Dec 23, 2019Vectorite product uses pollinators for delivery
A new product with a new way of delivering it was recently approved by the EPA.
Bee Vectoring Technologies (BVT) recently received approval for Vectorite with CR-7, which uses Clononstachys rosea for use as a fungicide on a variety of crops including strawberries, tomatoes, blueberries, sunflowers and almonds.
There’s the added benefit of not having to hitch up the sprayer. Bumblebees or honeybees can deliver it to blossoms all over the grower’s farm operation.
How it works
BVT’s CR-7 is an organic product, listed with the Organic Materials Review Institute. Clonostachys rosea is a beneficial fungus that essentially inoculates the blossoms by using up resources used by crop-damaging fungi.
That active ingredient is the brainchild of John Sutton, who spent decades at Ontario’s University of Guelph isolating 1,300 different strains of the fungus before selecting the ones now used in BVT’s proprietary products, said BVT product manager Ian Collinson. Sutton remains active in the company today.
“Once he found Clonostachys, and found that it was suppressing these diseases, he said, ‘wouldn’t it be great if a bee could deliver it to the plant, because it’s going right to where it needs to go?” Collinson said. Many of the fungi, including gray mold, botrytis and mummy berry enter the fruit through
the blossom. Sutton began collaborating with University of Guelph colleague Peter Kevan, an expert in bees. The two approached the leader of a plastics company about designing some materials, and the resulting company went public in August 2015.
BVT’s patent-pending technology has bees pick up Vectorite, a mixture containing CR-7, from a tray at the hive.
Although the product is being expanded to honeybees, it was initially developed with bumblebees in mind.
Bumblebees, which unlike honeybees are native to North America, do have preferences about which flowers they like best, but generally, when they move “they go to what’s in front of them,” Collinson said.
“They’re well-adapted to pollinate our plants here,” he said. “They also fly in colder temperatures. They’re bigger so they carry more of our product.”
Honeybees, however, play a crucial role in pollination, and many growers prefer them – they are cheaper and there are many more bees per hive.
“Over the past two years, we’ve started developing, and almost finished, honeybee-dispensing technology as well so we can really capture all of the market,” Collinson said. “Whatever the grower prefers to use, we can use those bees.”
He emphasized that the product is safe for the bees, having undergone external testing by independent labs.
The EPA approval in September was a huge milestone for the startup company with a new idea.
Ashish Malik, CEO of BVT, called the approval a “groundbreaking shift in how plant care products can be applied.”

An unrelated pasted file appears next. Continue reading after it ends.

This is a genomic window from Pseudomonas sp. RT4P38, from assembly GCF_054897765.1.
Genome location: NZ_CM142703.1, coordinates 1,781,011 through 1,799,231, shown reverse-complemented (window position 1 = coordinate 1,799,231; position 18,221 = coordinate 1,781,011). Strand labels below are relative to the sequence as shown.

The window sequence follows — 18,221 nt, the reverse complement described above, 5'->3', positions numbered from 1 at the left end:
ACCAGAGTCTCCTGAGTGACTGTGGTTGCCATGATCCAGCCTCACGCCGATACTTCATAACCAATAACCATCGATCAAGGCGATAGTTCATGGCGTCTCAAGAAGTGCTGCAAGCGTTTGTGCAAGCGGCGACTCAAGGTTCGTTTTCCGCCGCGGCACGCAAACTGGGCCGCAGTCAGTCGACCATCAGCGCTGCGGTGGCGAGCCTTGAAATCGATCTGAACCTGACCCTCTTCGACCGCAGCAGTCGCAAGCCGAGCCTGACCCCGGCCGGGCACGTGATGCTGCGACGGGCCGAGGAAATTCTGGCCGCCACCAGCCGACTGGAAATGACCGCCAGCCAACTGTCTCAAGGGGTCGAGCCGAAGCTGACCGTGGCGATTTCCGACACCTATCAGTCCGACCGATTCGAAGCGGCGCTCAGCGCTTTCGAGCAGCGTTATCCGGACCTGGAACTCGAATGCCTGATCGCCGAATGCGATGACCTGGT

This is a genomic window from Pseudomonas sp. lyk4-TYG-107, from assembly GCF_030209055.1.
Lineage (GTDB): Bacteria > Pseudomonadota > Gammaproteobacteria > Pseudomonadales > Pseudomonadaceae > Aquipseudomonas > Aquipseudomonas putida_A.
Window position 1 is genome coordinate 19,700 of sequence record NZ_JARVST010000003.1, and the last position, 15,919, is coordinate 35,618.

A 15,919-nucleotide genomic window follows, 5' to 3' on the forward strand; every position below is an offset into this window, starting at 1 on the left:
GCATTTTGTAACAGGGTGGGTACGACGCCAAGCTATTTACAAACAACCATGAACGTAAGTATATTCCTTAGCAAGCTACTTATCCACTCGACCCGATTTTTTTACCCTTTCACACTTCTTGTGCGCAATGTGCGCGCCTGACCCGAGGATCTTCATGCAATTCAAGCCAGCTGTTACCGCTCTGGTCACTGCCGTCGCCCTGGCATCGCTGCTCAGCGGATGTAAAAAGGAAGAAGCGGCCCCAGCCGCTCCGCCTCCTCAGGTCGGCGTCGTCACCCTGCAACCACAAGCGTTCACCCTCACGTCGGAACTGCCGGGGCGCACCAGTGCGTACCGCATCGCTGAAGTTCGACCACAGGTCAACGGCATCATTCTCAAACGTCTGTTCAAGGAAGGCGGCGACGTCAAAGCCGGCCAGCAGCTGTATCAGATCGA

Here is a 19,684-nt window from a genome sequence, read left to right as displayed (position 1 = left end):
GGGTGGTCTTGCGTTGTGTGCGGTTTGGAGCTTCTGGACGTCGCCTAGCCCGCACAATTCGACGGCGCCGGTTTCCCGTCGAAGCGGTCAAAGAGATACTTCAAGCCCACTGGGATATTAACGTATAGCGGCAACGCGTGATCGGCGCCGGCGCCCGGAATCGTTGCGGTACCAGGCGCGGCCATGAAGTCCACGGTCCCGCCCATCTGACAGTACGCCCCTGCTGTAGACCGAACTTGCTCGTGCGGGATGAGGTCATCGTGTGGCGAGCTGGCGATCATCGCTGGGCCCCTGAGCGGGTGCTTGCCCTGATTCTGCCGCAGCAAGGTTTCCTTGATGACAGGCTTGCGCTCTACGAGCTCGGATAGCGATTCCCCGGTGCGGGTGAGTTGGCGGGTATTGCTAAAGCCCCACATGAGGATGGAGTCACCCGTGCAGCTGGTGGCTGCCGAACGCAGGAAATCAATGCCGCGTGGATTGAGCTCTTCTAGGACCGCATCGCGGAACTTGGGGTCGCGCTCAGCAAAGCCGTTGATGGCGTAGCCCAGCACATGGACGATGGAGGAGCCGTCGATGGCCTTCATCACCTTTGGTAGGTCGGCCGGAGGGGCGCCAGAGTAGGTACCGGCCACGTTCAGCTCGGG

“By using commercially reared bees to deliver biological products, growers can protect crops, increase crop yields and enhance their sustainable growing practices by reducing the use of chemicals and other costly and increasingly scarce resources including water, fuel and labor,” Malik said in a released statement.
Collinson said the company had previously conducted a “soft launch” while working with Florida strawberry growers.
“I think growers definitely see it as another useful tool in their IPM (integrated pest management) program,” Collinson said. It’s an organic product, but he said about half of the growers using it practice traditional agriculture. For traditional growers, access to an alternative product may extend the usefulness of conventional chemistries, he added. For organic growers, it’s a brand-new tool in a relatively small “toolbox” of disease control tools they have access to.
So far, CR-7 is the only active ingredient used with Vectorite, and Vectorite is the only way to spread CR-7. BVT hasn’t formulated CR-7 for spraying. Collinson said the company has tested some third-party active ingredients for use in Vectorite, however, it hasn’t released them yet. The other active ingredients being tested, according to the BVT website are:
• The fungus-based organic pesticide Beauveria bassiana, used to fight beetles, whiteflies, termites, aphids and thrips.
• Antibiotic streptomycin, a non-organic control used for bacterial and fungal diseases of certain fruit, vegetables and seed – especially fire blight on pome fruit.
• The bacteria-based organic pesticide bacillus thuringiensis, which works by producing spores and proteins toxic to insect pests.
Growers are also encouraged to contact BVT for a full list of biocontrol active ingredients the company is considering using.
Depending on the crop and region, growers have different relationships with beekeepers, but BVT has started talking to growers. Growers in Florida, Oregon and Georgia blueberries have been receptive to the new product, and the Pacific Northwest also looks to be a good market for the company, which will soon launch a new sales website.
“We’ve been trying to visit a lot of trade shows,” Collinson said. “We’ve been going directly to growers.”
— Stephen Kloosterman, associate editor